The river rock homes have an Old World quality to them. They are often built in Craftsman style – sometimes with a front porch – and the bumpy surface of the rock wall is reminiscent of sandcastles covered with seashells or fairy tale cottages.
When Linda Rae Osmonson bought her 1909 river rock home, it was more horror story than fairy tale.
“The place was overgrown with trees and shrubs,” Osmonson said. “We took 600 pounds of ivy off the one wall – it was pretty crazy.”
The home on Valleyway Avenue had a smaller converted barn in the back where Osmonson settled in – the rock home was uninhabitable when she first got it.
“It was such a mess,” she said.
Once the house was somewhat cleaned out, she set out to have it rewired.
And that’s when she discovered that there’s not an ounce of insulation anywhere in the house.
“The electrician was drilling into the wall and it was literally the rock he drilled into,” Osmonson said.
She scraped off and removed decades of wallpaper, down to the lath and plaster.
“So my walls are rock, lath and plaster – that’s it,” Osmonson said.
Is it true the rock homes are remarkably cool in the summer, without air conditioning?
“Yes, that’s true, and they are really cold in the winter, too,” said Osmonson, laughing.
She insulated part of the front of the house, but never considered covering the outside walls.
The house has a partial basement because about one quarter of it is filled with rocks and dirt, contained by a low wall that serves as a support for the front porch.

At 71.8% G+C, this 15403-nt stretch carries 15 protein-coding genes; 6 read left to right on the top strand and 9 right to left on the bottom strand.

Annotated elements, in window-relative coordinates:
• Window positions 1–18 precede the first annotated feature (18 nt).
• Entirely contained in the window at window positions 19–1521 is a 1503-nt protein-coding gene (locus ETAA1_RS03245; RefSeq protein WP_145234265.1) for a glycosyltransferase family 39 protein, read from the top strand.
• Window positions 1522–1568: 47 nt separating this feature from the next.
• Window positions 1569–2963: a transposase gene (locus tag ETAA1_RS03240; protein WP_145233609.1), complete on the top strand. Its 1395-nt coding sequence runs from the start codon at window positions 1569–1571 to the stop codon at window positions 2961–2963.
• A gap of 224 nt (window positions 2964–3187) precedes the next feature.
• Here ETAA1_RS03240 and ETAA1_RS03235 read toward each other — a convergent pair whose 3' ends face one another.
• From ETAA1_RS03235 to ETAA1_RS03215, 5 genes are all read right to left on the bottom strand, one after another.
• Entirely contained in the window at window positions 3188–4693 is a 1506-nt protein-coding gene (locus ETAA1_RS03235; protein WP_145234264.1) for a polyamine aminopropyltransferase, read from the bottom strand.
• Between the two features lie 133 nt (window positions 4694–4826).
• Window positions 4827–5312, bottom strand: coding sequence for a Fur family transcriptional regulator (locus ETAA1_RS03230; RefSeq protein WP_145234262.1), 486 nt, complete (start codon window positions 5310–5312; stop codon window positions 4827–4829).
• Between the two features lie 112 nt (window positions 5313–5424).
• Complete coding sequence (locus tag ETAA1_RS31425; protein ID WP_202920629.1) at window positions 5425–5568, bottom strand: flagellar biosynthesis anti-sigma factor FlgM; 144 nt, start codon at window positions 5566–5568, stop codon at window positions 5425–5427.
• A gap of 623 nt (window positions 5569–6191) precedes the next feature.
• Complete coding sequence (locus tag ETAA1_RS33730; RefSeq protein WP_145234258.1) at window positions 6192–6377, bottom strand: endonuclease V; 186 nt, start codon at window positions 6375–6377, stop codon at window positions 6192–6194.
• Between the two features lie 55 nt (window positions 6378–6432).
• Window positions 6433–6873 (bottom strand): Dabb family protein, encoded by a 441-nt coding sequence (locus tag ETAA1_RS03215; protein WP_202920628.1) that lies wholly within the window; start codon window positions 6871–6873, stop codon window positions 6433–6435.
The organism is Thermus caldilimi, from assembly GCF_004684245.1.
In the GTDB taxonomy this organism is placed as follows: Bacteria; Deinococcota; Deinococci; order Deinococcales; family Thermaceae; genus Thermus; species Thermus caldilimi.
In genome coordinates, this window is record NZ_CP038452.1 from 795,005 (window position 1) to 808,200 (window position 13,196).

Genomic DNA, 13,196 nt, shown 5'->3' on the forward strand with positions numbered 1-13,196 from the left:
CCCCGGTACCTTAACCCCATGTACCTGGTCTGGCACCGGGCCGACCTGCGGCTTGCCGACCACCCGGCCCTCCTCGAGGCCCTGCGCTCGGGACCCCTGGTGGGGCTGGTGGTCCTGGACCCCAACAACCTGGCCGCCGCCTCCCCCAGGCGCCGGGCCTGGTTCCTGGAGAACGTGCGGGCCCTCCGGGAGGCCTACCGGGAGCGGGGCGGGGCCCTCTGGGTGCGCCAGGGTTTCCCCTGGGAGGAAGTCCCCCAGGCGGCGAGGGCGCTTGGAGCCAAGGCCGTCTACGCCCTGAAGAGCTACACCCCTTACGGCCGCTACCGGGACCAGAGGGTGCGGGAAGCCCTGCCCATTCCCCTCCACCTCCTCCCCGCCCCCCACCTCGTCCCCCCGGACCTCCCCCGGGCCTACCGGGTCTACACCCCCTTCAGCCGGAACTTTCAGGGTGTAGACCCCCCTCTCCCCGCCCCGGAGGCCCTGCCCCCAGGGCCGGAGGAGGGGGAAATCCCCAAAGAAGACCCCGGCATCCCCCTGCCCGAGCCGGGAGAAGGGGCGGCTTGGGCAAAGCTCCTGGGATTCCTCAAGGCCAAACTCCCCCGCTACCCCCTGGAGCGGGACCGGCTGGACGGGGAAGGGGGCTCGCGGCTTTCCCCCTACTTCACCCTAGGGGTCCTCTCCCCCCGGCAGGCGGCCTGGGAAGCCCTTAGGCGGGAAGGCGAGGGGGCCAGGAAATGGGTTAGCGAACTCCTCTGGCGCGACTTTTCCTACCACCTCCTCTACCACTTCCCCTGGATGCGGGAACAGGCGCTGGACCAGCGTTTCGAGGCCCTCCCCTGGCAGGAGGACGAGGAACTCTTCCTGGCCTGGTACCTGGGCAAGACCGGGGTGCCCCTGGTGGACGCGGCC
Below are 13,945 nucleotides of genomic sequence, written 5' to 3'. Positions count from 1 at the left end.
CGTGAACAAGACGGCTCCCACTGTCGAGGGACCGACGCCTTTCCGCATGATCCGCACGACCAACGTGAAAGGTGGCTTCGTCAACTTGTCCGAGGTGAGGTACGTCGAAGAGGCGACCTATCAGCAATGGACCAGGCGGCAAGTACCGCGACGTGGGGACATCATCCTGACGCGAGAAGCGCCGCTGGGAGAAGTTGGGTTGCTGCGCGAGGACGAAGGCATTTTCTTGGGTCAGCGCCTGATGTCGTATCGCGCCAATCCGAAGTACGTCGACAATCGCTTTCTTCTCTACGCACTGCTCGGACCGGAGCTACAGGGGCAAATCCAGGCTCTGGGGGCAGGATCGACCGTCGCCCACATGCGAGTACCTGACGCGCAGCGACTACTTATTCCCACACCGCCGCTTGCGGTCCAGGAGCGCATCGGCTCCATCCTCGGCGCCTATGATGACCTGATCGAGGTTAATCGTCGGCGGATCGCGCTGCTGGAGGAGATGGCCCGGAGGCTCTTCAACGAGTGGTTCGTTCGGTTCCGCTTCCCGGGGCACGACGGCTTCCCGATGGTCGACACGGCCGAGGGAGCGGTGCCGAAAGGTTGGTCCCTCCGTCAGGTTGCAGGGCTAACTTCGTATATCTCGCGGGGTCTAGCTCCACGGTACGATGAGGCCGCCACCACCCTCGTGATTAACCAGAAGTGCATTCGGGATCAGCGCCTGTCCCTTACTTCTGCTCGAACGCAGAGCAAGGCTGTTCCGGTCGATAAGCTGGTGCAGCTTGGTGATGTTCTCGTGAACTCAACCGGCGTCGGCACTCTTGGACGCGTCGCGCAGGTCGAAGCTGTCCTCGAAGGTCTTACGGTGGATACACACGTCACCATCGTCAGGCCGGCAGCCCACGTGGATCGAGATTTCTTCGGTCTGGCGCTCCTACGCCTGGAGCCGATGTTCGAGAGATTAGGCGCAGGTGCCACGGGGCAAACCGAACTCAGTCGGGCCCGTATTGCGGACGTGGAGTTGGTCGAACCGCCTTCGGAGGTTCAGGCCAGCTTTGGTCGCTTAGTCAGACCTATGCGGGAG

There’s no water seeping into the basement and no cracks in any of the walls.
“It has settled a little bit in one corner because water has been running off the roof there for 105 years,” said Osmonson, adding that she just put up rain gutters.
Like many other rock home owners, she went to the Spokane Valley Heritage Museum to look up her home.
“They knew so much about it there,” Osmonson said. “I was really impressed.”
She discovered her home was built for the family of Donald K. McDonald, who’s one of the founders of Vera Water and Power.
“His daughter Vera apparently lived here,” Osmonson said. “Veradale was named after her.”
Osmonson has had a few visits by former owners and people who grew up in the house.
“One of them told me it was always so cold in here in the winter that you could see your breath,” she said.
Another former resident told of a hair salon in the back building.
“She had the best memories of the women being out there drinking wine and carrying on,” Osmonson said.
She wasn’t specifically looking for a rock home when she found hers.
“It was sort of a bonus that it had rock walls,” Osmonson said. “I love it.”